This hymn is a declaration of praise, but it’s also much more than that. The words both declare the majesty of Christ and task us with making that majesty known to all. Like many hymns describing the glory of God and the hope that one day all people will see that glory, this hymn alludes to Philippians 2:9-11: “at the name of Jesus every knee should bow, in heaven and on earth and under the earth, and every tongue acknowledge that Jesus Christ is Lord, to the glory of God the Father.” We long for this day, and declare our hope in its arrival in the text of this hymn.

Trivia:  Bing Crosby included the hymn in his 1951 album Beloved Hymns.

Here's a pretty wonderful rendition from the Crystal Cathedral in California.  YOUTUBE

Alleluia, alleluia, Hearts and voices heavenward raise

# 191   Alleluia, alleluia, Hearts and voices heavenward raise

Words: Christopher Wordsworth

Music:  Lux eoi, by Arthur Seymour Sullivan

Christopher Wordsworth--nephew of the great lake-poet, William Wordsworth--was born in 1807. He was educated at Winchester, and at Trinity College, Cambridge, where he graduated B.A., with high honours, in 1830; M.A. in 1833; D.D. in 1839. He was elected Fellow of his College in 1830, and public orator of the University in 1836; received Priest's Orders in 1835; head master of Harrow School in 1836; Canon of Westminster Abbey in 1844; Hulsean Lecturer at Cambridge in 1847-48; Vicar of Stanford-in-the-Vale, Berks, in 1850; Archdeacon of Westminster, in 1865; Bishop of Lincoln, in 1868. His writings are numerous, and some of them very valuable. During the time that Bishop Wordsworth was Canon of Westminster, and Vicar of Stanford-in-the-Vale cum Goosey, he published his collection of hymns as:—The Holy Year; or Hymns for Sundays and Holy-days, And other Occasions. London, Rivingtons, 1862.

The birthday of composer Arthur Sullivan (May 13, 1842 - November 22, 1900) is probably observed today by a good many of his admirers, though most of them have far less interest in his church music and hymn tunes than in his comic operas written with W.S. Gilbert.

As we know, Sullivan did write a good number of hymn tunes, probably around 50, and arranged or harmonized several more.  Since we are still in the season of Eastertide, this seems to be the most appropriate tune for today. I think it's his second greatest tune, though it's far less known than his first, [Onward, Christian Soldiers]. Yes, it's a little trickier to sing, particularly the last line. The text, by Christopher Wordsworth, is "seeded" with spring-ish references to new life and growth to complement the resurrection theme.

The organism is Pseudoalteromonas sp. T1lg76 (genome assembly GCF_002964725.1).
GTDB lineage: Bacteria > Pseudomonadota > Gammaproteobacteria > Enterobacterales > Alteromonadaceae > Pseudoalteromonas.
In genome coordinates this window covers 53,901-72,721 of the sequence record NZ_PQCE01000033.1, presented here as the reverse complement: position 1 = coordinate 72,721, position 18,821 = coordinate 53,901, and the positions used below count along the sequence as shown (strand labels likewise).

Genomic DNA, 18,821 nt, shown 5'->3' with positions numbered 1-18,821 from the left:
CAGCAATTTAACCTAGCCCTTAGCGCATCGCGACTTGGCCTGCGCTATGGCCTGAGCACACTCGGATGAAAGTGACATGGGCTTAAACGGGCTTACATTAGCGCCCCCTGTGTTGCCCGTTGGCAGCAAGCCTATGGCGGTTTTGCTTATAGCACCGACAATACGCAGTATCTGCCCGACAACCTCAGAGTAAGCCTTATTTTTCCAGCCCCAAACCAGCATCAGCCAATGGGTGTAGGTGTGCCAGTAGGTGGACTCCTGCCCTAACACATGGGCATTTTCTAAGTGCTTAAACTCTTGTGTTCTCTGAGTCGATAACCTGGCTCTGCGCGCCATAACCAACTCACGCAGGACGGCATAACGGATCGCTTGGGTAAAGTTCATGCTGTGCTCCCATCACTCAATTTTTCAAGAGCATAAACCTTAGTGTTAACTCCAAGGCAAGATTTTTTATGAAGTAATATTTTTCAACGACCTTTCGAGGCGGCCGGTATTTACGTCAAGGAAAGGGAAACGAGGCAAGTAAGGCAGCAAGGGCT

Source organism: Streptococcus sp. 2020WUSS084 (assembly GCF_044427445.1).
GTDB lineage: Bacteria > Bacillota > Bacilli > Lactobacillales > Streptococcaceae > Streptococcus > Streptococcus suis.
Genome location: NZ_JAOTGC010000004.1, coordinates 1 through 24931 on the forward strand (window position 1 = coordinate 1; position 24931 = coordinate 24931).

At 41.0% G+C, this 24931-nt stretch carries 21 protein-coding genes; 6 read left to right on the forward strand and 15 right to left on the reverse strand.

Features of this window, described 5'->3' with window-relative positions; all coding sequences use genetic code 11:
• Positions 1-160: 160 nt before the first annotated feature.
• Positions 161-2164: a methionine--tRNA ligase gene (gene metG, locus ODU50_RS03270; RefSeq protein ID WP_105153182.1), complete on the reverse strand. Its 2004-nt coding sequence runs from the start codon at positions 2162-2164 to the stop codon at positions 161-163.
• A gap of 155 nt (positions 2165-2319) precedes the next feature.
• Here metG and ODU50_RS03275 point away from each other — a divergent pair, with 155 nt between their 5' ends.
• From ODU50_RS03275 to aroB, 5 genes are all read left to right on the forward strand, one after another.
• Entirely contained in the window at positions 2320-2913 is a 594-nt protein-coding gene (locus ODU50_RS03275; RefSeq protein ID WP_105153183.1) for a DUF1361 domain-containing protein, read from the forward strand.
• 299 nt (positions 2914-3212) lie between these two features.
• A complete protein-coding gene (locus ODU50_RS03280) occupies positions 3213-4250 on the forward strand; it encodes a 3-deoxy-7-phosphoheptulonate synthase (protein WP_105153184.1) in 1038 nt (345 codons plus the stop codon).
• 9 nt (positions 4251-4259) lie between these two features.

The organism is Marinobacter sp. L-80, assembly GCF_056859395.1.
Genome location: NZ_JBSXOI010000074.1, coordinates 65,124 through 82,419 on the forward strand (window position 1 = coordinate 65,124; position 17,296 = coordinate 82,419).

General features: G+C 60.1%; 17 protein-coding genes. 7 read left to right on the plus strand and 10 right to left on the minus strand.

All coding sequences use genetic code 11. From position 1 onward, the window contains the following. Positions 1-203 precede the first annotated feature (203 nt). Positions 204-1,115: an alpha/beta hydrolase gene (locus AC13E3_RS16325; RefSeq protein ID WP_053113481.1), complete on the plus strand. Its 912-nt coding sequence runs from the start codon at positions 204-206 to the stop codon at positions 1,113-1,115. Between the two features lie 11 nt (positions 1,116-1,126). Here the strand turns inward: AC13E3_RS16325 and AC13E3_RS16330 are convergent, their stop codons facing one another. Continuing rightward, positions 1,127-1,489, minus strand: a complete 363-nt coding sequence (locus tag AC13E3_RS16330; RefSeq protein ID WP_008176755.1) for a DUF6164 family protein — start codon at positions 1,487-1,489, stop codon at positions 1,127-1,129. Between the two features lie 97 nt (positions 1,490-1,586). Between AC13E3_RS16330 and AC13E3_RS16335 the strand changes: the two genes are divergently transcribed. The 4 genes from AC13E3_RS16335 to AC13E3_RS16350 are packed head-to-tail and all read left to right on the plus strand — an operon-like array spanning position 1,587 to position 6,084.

From and

Here’s a rousing version for you!

Good Christians all, rejoice and sing!

Hymn # 205

Good Christians all, rejoice and sing!

Words: Cyril A. Alington

Music: Gelobi sie Goff by Melchoir Vulpius

While Headmaster of Eton College, Cyril A. Alington (b. Ipswich, England, 1872; d. St. Leonards, Hertfordshire, England, 1955) wrote this text for Melchior Vulpius's tune GELOBT SEI GOTT. The hymn was published in Songs of Praise (1931). Stanley L. Osborne has written of Alington's stanzas, “They vibrate with excitement, they utter the encouragement of victory, and they stir the heart to praise and thanksgiving" (If Such Holy Song, 469). This text should not be mistaken for its Christmas counterpart "Good Christian Friends, Rejoice" (355); both texts originally began, "Good Christian men, rejoice."  Alington wrote the hymn with four stanzas but a fifth verse focusing on the Trinity was later added by Norman Mealy in 1982  and confirmed in the Episcopal Church's "The Hymnal 1982" in 1986.

Melchior Vulpius (b. Wasungen, Henneberg, Germany, c. 1570; d. Weimar, Germany, 1615) composed this tune as a setting for Michael Weisse's hymn "Gelobt sei Gott in höchsten Thron." Weisse's text was published with the tune in Vulpius's Ein Schon Geistlich Gesangbuch (1609). Because the text dates from the early sixteenth century, some scholars think the tune may have older roots. Born into a poor family named Fuchs, Vulpius had only limited educational opportunities and did not attend the university. He taught Latin in the school in Schleusingen, where he Latinized his surname, and from 1596 until his death served as a Lutheran cantor and teacher in Weimar. A distinguished composer, Vulpius wrote a St. Matthew Passion (1613), nearly two hundred motets in German and Latin, and over four hundred hymn tunes, many of which became popular in Lutheran churches, and some of which introduced the lively Italian balletto rhythms into the German hymn tunes.

Here's a rousing rendition from St. Peter's by~the~Sea Episcopal Church, Bay Shore, NY. Listen o that organ!! YOUTUBE

O for a thousand tongues to sing

Hymn # 493         O for a thousand tongues to sing

Words:                 Charles Wesley

Tune:                    Azmon

Composer:          Carl Gotthilf Glaser